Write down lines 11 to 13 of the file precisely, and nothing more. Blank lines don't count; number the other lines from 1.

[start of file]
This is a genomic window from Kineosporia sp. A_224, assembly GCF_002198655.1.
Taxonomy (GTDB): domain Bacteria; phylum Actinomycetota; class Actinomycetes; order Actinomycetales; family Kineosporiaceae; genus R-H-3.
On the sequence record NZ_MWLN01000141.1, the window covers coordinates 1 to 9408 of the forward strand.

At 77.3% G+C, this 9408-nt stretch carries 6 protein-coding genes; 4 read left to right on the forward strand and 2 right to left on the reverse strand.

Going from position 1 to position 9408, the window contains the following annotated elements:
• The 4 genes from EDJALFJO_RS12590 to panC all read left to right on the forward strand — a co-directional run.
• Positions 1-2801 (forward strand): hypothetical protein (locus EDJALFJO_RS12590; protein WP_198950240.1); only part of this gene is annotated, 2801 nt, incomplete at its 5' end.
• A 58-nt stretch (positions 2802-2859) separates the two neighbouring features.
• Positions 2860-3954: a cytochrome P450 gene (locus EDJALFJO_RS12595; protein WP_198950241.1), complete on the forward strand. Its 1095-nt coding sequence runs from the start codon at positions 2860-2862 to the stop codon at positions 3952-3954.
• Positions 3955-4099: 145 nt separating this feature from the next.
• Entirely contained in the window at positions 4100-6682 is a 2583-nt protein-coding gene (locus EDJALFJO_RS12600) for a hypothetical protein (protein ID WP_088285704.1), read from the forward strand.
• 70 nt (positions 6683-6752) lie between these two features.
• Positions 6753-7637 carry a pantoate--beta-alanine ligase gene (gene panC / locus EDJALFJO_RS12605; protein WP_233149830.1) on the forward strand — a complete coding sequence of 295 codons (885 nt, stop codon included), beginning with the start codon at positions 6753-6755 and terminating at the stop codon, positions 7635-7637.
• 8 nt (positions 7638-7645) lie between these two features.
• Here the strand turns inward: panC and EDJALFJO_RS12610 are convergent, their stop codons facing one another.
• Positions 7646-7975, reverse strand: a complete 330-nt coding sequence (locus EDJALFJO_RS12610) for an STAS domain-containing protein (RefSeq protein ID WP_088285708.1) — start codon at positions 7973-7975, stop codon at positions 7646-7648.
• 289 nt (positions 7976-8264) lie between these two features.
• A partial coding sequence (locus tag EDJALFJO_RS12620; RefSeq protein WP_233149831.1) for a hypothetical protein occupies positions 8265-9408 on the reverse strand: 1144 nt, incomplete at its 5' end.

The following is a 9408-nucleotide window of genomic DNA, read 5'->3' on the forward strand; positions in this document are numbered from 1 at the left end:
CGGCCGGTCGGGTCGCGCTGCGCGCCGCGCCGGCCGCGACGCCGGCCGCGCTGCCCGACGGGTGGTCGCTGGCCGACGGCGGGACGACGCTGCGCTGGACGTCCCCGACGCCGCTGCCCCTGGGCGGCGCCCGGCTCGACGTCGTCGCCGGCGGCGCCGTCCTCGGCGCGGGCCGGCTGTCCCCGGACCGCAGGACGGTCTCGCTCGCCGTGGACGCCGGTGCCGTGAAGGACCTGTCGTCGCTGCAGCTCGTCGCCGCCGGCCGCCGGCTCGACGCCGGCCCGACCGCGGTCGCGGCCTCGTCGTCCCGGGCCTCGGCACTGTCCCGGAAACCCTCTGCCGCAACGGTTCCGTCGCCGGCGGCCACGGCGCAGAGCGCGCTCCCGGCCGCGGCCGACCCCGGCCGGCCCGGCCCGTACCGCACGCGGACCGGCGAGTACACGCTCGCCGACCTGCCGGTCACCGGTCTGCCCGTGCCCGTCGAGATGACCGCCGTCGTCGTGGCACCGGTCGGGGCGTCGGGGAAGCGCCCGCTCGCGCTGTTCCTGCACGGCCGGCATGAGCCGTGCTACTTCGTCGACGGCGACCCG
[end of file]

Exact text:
• Entirely contained in the window at positions 4100-6682 is a 2583-nt protein-coding gene (locus EDJALFJO_RS12600) for a hypothetical protein (protein ID WP_088285704.1), read from the forward strand.
• 70 nt (positions 6683-6752) lie between these two features.
• Positions 6753-7637 carry a pantoate--beta-alanine ligase gene (gene panC / locus EDJALFJO_RS12605; protein WP_233149830.1) on the forward strand — a complete coding sequence of 295 codons (885 nt, stop codon included), beginning with the start codon at positions 6753-6755 and terminating at the stop codon, positions 7635-7637.